When it comes to running an office, cutting down on unnecessary expenditures is very important. One of the two or three most expensive aspects of any business is real estate. When looking for a new office space it is important to go with the right building providing the right amount of space. A cramped work environment reduces productivity and limits the company's ability to take on more in-house support, but any excess square footage certainly can prove costly. There is a delicate balance to find in considering all of the factors of office absorption, and today we are going discuss some of the more basic ones.
Questions to Ask
There are different questions an office manager or business owner must look into before defining project requirements. These questions include how many people are currently employed, anticipation of future growth (and rate of growth when looking at shorter term leases), and what sort of office layouts would be conducive to the greatest productivity for that office’s operations.
Square Footage Per Person
A general rule of thumb for any office is about 150 to 250 square feet for every person employed. This gives enough room for the necessary office equipment, executive offices (typically larger than 250 SF, but the average also takes smaller cubicle space into account), conference rooms, etc. Companies that require just standard cubicle work often look at the smaller square footage allotment, while those businesses that value more creative space and open layouts are usually on higher end of that 150 to 250 SF range.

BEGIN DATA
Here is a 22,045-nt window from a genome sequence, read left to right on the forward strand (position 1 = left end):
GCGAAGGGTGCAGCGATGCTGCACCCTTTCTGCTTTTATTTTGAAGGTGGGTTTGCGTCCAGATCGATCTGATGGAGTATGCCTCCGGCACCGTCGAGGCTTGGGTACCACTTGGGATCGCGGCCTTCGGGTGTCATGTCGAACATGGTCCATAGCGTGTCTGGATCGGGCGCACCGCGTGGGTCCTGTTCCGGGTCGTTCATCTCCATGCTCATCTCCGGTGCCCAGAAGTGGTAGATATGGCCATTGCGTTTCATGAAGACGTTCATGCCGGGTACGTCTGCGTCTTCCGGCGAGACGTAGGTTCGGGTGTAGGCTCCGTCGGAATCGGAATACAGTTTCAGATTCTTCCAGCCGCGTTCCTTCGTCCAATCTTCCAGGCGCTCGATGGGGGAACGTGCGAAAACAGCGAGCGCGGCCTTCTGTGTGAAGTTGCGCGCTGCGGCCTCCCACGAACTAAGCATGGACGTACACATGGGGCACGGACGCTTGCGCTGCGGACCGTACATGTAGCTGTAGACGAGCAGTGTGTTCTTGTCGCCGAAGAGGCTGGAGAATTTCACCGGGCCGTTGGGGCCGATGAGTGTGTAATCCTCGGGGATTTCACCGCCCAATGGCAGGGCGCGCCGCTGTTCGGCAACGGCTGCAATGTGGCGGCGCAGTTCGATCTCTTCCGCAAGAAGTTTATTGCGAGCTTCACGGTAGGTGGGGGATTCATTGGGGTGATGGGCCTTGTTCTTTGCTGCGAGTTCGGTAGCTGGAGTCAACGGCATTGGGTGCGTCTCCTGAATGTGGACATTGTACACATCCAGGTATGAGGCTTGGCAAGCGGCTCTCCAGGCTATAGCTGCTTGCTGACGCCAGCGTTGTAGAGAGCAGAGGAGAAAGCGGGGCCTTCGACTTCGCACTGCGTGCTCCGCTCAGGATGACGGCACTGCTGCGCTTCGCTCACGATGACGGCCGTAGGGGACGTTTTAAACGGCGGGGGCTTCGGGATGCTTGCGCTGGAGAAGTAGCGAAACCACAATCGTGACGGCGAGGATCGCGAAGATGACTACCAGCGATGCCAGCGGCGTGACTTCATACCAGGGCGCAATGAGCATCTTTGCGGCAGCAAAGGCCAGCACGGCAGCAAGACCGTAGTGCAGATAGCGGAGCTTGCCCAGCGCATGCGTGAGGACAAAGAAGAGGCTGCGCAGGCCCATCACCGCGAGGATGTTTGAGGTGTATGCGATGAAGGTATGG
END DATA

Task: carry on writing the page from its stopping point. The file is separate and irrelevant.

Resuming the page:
The kind of staff member hired on and working is also a necessary consideration. Managers, owners and department leaders generally need a larger workspace than general hires. This is due, in part, to the need for upkeep of appearances, and, of course, the perks of being management.
The overall kind of office plays an important role in the size of office space needed for the business. Sales and call centers typically do not need a great deal of space for each sales or customer service rep.
On the other hand, if the business centers around a hard-wall layout, more room is needed. Offices that house employees, whose job functions include face-to-face consultations or just generally require more privacy, often utilize a hard-wall layout.
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